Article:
I was worried this book was going to be boring, but I really enjoyed it. The stories are interesting, and the author did a good job of arranging the topics, etc. I definitely recommend this one.
Wonderfully talented writer who captures the essence of the medical experience. I felt like I was an intern again, once again putting in my first central line. I had flashbacks of various complications that I had seen in my training. Both those complications that taught me to be a better physician, and those that were tragic leaving emotional scars.
The first part of the book where he goes into detail about how malpractice affects physicians and is ineffectual in improving health care should be mandatory reading for all physicians. We will all be sued. It is not a mater of if, but when. Even the most trivial lawsuit has a significant emotional effect on the physician. Somehow the tremendous personal effect of a lawsuit upon a physician is lost among the general population.
Another wonderful part of the book is the extended follow up that he has with some of the surgical patients.
My only regret was that this was an abridged version. Still I give it 5 stars.
I anxiously await the authors next book "Better" that comes out this spring. For more from this author you should read the commencement speech he gave at Harvard Medical School's graduation 2005.
Family father, neuroscientist, and non-fiction audiobook addict.
Would you let a young inexperienced surgeon operate on your child or yourself, even if it involved a greater risk of complications, so that they could become better surgeons? Almost everyone would answer no to this question and indeed when the authors own son experienced a complication, he insisted on an experienced surgeon. Despite this it is an unavoidable fact that surgeon need practice and if they are not allowed to practice there will be no good surgeons in the future.
The reader of this book will receive an insight into the dilemmas faced by surgeons. It is a book that acknowledges the fantastic benefits of surgery while simultaneously acknowledging the fact that doctors are merely human beings and that even with the best of intentions mistakes are frequently made.
Some questions discussed (without aspiring to provide a definite solution):
● How can you provide young surgeons with practice opportunities without compromising the care of patients (and on how many animals do you let them practice before allowing them to operate on humans)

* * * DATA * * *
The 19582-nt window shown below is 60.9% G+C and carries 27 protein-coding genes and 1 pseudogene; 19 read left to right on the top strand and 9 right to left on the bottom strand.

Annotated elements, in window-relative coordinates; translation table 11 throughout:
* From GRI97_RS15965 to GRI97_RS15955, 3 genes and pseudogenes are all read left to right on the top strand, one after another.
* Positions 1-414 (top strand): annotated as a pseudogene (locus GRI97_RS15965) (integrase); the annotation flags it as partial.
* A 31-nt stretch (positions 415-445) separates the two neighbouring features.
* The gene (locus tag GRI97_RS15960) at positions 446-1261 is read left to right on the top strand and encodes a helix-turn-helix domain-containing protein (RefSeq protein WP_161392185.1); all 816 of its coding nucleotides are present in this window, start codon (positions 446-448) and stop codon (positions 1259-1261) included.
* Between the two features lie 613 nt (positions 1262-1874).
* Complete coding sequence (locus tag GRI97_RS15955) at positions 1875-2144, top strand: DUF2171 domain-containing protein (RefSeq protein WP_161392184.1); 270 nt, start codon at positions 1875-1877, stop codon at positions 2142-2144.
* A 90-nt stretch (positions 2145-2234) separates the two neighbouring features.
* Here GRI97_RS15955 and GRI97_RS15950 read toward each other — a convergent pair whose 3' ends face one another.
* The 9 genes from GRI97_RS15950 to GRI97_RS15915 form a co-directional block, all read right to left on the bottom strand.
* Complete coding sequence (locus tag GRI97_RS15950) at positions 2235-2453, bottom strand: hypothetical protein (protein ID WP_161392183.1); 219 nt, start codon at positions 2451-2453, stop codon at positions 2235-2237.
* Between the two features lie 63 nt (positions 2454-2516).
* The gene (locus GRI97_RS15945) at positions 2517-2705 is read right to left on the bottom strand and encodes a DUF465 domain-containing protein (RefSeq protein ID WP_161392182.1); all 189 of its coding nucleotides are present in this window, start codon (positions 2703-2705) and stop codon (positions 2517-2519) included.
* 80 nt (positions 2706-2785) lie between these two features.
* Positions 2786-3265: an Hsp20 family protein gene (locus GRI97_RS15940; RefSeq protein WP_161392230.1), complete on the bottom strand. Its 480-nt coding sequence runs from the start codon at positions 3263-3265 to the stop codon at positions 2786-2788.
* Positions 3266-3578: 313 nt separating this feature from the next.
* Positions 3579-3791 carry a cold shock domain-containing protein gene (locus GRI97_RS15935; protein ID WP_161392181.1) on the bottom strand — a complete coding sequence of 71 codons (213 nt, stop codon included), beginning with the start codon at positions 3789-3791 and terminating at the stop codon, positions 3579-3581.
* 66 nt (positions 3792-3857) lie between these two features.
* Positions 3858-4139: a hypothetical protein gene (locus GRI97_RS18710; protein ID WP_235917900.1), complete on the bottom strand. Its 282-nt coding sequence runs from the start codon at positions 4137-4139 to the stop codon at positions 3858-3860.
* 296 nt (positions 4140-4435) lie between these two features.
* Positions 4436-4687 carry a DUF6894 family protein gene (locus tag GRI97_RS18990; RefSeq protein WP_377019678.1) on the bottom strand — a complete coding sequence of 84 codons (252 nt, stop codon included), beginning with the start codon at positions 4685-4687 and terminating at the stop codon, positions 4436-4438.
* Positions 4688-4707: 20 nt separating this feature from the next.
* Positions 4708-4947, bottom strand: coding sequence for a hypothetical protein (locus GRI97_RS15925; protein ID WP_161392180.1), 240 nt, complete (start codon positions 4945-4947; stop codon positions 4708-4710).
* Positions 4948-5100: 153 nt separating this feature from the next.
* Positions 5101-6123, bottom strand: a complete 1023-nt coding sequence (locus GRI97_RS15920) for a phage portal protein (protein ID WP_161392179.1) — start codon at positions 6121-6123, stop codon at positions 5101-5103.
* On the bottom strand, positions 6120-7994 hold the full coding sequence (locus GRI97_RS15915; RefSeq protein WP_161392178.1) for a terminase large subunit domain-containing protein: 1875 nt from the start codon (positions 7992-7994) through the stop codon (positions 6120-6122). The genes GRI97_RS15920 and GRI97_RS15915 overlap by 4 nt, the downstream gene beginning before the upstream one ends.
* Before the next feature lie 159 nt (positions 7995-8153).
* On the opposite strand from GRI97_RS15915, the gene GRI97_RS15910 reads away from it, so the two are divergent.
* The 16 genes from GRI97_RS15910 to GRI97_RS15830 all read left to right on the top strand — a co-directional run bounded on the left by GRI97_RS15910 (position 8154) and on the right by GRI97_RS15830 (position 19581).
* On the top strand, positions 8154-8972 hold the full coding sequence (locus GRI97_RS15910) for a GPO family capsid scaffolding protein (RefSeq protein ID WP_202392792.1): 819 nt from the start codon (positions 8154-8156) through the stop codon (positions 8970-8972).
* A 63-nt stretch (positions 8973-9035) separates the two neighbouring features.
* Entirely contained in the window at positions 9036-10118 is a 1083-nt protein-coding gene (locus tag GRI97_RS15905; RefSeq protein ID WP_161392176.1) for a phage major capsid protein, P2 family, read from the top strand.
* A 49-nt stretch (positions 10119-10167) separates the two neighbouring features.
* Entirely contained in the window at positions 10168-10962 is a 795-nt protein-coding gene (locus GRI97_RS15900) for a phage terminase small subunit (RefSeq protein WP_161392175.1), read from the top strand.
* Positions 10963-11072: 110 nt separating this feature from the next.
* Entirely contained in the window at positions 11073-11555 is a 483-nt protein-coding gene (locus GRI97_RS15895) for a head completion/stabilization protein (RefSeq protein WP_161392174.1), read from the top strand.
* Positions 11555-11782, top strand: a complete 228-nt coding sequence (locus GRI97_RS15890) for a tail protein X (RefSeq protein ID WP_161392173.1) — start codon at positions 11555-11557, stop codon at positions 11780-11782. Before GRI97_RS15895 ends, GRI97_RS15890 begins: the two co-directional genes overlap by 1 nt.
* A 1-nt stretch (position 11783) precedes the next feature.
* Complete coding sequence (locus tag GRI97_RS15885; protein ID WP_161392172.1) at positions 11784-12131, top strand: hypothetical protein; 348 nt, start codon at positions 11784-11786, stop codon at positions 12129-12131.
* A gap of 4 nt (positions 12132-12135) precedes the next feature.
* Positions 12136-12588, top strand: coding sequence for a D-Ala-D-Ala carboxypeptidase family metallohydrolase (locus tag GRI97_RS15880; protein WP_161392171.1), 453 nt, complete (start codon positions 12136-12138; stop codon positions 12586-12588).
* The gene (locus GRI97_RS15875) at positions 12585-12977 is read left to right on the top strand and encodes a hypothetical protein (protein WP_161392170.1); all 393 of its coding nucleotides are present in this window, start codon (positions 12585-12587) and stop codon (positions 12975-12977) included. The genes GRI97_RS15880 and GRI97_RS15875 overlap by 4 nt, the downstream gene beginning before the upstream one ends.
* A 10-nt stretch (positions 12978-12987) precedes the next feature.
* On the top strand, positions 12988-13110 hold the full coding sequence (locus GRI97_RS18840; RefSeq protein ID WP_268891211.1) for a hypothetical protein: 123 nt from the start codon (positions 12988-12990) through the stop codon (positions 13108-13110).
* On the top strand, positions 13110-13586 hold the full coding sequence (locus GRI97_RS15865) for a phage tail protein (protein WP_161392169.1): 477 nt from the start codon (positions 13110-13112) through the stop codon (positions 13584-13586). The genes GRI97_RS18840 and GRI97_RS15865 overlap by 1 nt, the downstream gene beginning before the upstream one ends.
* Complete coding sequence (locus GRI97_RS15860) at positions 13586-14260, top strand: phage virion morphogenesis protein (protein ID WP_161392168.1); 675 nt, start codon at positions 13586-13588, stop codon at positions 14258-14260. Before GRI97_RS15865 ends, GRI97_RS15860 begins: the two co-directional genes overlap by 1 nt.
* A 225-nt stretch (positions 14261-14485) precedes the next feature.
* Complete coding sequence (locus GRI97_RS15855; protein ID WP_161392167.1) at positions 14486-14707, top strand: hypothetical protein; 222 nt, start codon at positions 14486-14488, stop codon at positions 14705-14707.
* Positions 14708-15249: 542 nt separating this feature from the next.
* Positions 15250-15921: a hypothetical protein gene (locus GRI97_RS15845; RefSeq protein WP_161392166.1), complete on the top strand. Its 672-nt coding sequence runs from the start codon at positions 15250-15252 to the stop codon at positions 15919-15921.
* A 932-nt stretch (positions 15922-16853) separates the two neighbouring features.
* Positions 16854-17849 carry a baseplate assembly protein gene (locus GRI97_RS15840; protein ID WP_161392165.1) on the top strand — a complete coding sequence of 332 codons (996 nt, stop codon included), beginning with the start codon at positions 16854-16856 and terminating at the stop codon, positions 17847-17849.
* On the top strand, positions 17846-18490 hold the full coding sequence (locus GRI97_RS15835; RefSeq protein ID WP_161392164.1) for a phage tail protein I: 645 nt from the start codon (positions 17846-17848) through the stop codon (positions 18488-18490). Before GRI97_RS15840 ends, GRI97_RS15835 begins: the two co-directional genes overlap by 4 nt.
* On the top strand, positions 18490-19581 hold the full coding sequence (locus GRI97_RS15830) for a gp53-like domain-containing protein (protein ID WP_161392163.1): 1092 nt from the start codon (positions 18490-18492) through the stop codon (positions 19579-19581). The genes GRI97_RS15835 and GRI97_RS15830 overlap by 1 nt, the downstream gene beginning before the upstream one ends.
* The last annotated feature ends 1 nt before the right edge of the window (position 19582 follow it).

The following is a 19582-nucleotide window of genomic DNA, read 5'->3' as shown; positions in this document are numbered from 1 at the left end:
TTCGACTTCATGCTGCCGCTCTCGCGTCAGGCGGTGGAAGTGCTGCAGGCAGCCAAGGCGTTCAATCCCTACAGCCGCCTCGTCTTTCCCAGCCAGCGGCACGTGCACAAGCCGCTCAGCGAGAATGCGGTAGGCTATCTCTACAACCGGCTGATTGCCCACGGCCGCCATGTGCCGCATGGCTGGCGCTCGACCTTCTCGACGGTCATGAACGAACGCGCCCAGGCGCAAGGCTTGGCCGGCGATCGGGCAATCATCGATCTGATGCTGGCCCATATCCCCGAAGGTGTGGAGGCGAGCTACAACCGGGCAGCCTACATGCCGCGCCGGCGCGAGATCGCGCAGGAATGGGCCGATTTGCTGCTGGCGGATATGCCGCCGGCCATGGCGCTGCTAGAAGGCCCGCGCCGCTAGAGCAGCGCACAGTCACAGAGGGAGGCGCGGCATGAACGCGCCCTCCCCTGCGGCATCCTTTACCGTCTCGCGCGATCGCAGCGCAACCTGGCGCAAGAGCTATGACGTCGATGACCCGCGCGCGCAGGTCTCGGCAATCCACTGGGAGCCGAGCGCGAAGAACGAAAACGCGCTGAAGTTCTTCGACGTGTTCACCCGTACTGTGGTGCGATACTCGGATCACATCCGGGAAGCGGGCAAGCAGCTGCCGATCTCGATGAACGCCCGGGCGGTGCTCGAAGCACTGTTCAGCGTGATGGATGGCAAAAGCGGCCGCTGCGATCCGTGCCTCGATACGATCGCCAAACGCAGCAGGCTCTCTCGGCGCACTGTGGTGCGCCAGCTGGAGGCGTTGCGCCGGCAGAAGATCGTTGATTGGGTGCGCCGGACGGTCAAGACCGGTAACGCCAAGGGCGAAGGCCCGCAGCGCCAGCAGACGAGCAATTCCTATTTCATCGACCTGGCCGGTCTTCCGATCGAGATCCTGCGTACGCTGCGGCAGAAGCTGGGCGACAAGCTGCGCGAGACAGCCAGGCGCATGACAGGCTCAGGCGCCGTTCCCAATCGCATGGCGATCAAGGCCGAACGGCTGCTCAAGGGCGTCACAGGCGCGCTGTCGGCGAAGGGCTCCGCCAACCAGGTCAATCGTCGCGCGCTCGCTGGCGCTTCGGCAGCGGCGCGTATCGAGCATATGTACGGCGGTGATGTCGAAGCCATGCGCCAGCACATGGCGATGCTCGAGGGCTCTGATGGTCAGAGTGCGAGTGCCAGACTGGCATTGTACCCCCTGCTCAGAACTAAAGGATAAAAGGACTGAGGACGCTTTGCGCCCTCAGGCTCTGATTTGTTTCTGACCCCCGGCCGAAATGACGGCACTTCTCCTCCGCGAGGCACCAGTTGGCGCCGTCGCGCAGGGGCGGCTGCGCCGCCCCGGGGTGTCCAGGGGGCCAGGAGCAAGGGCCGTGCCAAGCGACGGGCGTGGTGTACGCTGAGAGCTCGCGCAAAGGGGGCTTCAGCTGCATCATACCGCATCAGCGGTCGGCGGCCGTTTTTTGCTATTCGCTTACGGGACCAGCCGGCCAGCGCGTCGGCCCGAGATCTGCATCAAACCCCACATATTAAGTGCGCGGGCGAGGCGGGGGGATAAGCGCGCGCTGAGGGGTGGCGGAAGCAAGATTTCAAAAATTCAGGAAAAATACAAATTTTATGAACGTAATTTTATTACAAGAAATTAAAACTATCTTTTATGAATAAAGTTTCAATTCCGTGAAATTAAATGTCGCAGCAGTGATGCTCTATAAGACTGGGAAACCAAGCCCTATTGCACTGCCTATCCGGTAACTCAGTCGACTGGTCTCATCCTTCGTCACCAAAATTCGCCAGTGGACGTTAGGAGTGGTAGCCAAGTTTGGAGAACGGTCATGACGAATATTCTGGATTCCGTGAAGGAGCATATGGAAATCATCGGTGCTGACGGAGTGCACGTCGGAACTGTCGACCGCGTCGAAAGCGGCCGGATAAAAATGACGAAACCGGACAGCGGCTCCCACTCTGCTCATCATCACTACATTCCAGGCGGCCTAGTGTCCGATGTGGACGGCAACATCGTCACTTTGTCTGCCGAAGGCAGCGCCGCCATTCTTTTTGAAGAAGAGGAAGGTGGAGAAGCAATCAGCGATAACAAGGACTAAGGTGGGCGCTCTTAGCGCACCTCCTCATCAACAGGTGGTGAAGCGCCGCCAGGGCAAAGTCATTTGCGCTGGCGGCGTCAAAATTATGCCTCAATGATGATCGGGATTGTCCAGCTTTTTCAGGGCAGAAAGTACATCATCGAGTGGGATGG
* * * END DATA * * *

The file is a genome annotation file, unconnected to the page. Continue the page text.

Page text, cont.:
● How much should you trust a doctors “intuition” - and how does it compare to neural networks and machine algorithms.
● How should you deal with bad doctors - doctors who compromise the care of their patients because they have a depression, are stressed out or have a drinking problem (again doctors are just human beings and are affected by such things too).
Gawande takes on these and other questions. He is consistently honest about the limitations as well as the benefits that surgery involves and it seems that he does not hide unpleasant truths. All in all, Complications is a good intriguing book which I would recommend to anyone interested in surgery or medicine in general.
"Surprising and shocking insights"
This was a very well written book with some interesting, surprising and shocking insights into the medical industry. One thing Gawande makes very clear throughout the book: doctors are human and thus as fatally flawed as the rest of us! His use of real cases is underpinned by something more striking: his knowledge of his patients as people beyond the hospital. He is not afraid to speak against his peers and admit that there are failings in the medical system itself and with individuals and that there are mistakes made that shouldn't be.
Far from leaving me reticent about ever seeing a doctor again, I applaud Gawande's plain speaking and honest admissions. Sadly, we all make mistakes and this is a profession in which mistakes can be both epic and tragic; however, perhaps the bigger tragedy is that fear of being sued for simply doing one's job to the best of one's ability but making a rare error is enough to prevent full open and frank discussion with colleagues and the patients' families to ensure that such mistakes are more easily avoided in the future.
In a world of 'Where there's blame, there's a claim' mentality, shouldn't we be assigning some blame to 'ambulance chasers' whose willingness to destroy someone's reputation and perhaps career for the sake of making money could deprive a hospital - and society - of another competent, well-skilled doctor. Not only that but they make it practically impossible for doctors to learn from the errors of others, so great is the fear of admitting 'I made a mistake'.
I am a senior surgical trainee in the UK. This is an excellent audiobook. Well written and narrated. Highly recommended for all.
"Great insight in to the mind of a doctor."
A great insight into the dilemmas of medicine and how medicine is an art and a science at the same time. Of interest to any doctor.